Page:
Politics & Policy

AOC, Allies Push Back against Moderate Dems: Time to ‘Take Our Gloves Off with Republicans’

Rep. Alexandria Ocasio-Cortez (D-NY) addresses a question regarding citizenship while participating in a Census Town Hall at the Louis Armstrong Middle School in Queens, N.Y., February 22, 2020. (Andrew Kelly/Reuters)

A number of progressive House Democrats are pushing back against moderates’ claims that progressive policies and messaging are the reason for the party’s subpar performance in last week’s election.

In a call last week, House Democrats pointed fingers, trading blame for the party having lost a number of House seats, during which Representative Abigail Spanberger (D., Va.) said, “No one should say ‘defund the police’ ever again” or the party would get “torn apart” in 2022.”

Representative Rashida Tlaib (D., Mich.), a member of the progressive “Squad,” pushed back, telling Politico the party is “not going to be successful if we’re silencing districts like mine.” Tlaib represents one of the poorest districts in the country. 

“Me not being able to speak on behalf of many of my neighbors right now, many of which are black neighbors, means me being silenced. I can’t be silent,” she said.

She continued: “We are not interested in unity that asks people to sacrifice their freedom and their rights any longer. And if we truly want to unify our country, we have to really respect every single voice. We say that so willingly when we talk about Trump supporters, but we don’t say that willingly for my Black and brown neighbors and from LGBTQ neighbors or marginalized people.”

While Biden has repeatedly pledged to work to “heal” the nation and unite both parties, progressives have been skeptical of names being floated as potential additions to the administration, including former Republican governor of Ohio John Kasich and Democrat Rahm Emanuel.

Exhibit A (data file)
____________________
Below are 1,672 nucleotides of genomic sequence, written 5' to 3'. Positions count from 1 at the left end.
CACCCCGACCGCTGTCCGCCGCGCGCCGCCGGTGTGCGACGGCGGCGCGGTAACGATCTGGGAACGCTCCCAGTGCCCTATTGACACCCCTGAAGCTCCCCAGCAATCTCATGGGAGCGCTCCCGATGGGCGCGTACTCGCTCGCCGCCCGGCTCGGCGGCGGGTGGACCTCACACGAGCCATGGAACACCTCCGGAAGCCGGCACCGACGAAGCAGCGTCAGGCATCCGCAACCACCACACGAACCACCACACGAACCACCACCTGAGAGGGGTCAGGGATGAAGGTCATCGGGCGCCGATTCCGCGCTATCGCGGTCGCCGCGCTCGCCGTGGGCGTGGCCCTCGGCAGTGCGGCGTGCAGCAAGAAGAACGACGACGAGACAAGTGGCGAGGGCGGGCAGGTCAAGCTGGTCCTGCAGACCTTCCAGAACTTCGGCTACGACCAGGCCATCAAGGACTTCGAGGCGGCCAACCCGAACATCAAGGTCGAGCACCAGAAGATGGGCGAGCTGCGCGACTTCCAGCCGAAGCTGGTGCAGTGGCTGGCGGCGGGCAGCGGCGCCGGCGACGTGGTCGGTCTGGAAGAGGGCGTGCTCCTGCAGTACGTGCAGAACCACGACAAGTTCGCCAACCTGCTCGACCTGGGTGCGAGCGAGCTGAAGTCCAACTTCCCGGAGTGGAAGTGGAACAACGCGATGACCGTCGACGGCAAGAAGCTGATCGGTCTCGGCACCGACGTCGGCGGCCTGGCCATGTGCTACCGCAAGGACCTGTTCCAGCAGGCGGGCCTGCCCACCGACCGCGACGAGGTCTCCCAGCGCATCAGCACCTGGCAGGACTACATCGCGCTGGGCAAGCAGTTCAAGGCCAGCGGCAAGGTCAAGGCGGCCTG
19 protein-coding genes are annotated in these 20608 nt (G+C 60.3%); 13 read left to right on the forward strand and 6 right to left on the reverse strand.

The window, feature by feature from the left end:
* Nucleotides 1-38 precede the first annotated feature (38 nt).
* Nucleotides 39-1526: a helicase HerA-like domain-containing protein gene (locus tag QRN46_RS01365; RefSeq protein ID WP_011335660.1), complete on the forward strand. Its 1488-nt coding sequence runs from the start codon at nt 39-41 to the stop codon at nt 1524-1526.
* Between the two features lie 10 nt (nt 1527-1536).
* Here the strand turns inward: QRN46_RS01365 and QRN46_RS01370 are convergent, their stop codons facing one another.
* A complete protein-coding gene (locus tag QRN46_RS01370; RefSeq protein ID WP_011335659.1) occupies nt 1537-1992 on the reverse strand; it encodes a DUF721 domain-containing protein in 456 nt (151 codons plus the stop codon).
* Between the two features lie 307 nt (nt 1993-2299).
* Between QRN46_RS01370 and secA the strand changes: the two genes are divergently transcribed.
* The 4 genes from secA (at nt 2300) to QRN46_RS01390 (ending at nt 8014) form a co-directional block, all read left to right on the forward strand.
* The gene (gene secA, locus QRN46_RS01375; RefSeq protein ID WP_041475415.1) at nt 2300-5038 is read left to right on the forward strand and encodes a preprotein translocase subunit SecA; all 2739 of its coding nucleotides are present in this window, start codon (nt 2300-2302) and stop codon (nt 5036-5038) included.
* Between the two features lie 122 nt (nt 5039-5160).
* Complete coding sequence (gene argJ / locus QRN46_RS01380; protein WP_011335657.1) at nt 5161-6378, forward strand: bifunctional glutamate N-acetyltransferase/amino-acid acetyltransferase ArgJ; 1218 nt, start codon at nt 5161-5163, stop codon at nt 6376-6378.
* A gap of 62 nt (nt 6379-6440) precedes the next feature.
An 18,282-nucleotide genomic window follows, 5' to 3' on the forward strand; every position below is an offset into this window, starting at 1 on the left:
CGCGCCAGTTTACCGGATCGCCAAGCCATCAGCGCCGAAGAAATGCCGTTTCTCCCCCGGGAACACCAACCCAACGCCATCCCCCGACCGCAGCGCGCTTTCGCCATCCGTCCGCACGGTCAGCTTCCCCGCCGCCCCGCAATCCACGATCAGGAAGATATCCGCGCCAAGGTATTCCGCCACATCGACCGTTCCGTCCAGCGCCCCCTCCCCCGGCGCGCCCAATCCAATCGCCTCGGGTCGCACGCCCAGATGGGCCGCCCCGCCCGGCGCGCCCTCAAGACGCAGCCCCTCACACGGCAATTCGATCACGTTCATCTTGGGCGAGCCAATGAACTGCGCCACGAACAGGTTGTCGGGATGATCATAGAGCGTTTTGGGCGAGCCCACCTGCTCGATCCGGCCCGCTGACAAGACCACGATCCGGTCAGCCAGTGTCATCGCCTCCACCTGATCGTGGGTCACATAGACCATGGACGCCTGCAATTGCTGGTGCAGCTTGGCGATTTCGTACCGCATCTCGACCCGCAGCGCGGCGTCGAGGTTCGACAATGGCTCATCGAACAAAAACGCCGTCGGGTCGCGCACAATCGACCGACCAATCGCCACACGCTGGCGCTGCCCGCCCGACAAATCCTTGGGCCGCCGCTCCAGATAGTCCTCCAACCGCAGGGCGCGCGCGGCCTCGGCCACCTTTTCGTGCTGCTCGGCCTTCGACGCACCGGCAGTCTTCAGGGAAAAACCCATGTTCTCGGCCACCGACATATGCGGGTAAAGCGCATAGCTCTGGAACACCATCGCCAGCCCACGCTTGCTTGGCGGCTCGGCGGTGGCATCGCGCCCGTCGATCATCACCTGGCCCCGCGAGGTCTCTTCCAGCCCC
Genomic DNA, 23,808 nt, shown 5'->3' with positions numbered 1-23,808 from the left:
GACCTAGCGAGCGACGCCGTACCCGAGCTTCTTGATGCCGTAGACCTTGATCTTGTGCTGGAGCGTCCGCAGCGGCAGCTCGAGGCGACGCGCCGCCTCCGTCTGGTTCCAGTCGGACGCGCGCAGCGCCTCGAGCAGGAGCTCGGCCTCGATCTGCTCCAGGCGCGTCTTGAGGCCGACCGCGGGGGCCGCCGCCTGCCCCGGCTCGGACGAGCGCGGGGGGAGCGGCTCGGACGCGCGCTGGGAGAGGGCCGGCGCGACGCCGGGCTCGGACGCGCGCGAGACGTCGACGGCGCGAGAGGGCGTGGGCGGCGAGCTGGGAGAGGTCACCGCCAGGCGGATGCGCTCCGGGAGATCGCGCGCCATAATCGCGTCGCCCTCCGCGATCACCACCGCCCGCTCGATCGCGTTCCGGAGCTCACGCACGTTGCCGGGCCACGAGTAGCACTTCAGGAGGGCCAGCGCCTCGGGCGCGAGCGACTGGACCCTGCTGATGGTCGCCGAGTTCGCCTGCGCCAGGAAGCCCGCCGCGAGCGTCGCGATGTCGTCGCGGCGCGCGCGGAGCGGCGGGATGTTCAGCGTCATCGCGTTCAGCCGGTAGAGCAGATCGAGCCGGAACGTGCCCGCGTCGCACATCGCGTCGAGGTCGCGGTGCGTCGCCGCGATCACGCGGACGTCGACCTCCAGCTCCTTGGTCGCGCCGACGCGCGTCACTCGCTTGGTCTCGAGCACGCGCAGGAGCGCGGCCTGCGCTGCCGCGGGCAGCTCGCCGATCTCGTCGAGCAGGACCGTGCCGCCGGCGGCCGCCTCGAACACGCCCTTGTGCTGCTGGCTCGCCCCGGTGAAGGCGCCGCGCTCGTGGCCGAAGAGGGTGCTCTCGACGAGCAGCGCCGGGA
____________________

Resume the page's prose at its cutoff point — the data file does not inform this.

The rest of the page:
Representative-elect Mondaire Jones (D., N.Y.) said he thinks it would be “quite divisive” for Biden, who is “nearly 5 million votes ahead of Donald Trump and Mike Pence, to revert to appointing Republicans in his cabinet.”

“This isn’t even just about Republicans versus Democrats. This is about getting the right kinds of Democrats in leadership,” he said.

Progressives told Politico they are “afraid” of a future in which Biden attempts to work across the aisle with Senate Majority Leader Mitch McConnell to no effect.

“That approach to governance could really threaten party unity and the 2022 midterms, because Mitch McConnell’s sole goal will be to make Joe Biden swallow as many toxic poison pills as possible that make it harder to campaign in the midterms,” said Waleed Shahid, a spokesperson for Justice Democrats. 

Representative Alexandria Ocasio-Cortez of New York told Politico it is time for Democrats to “take our gloves off with Republicans.”

“We’re always messaging around bipartisanship and how much we love working with Republicans all the time in a lot of these sensitive areas,” she said. “We need to have an unapologetic agenda, have an actual alternative and countermessaging that is distinct from the Republican Party instead of trying to play to notions of civility. … I just really hope that it gets through to a lot of people that this idea that we can win over white voters on a civility argument is like not a reliable strategy.”

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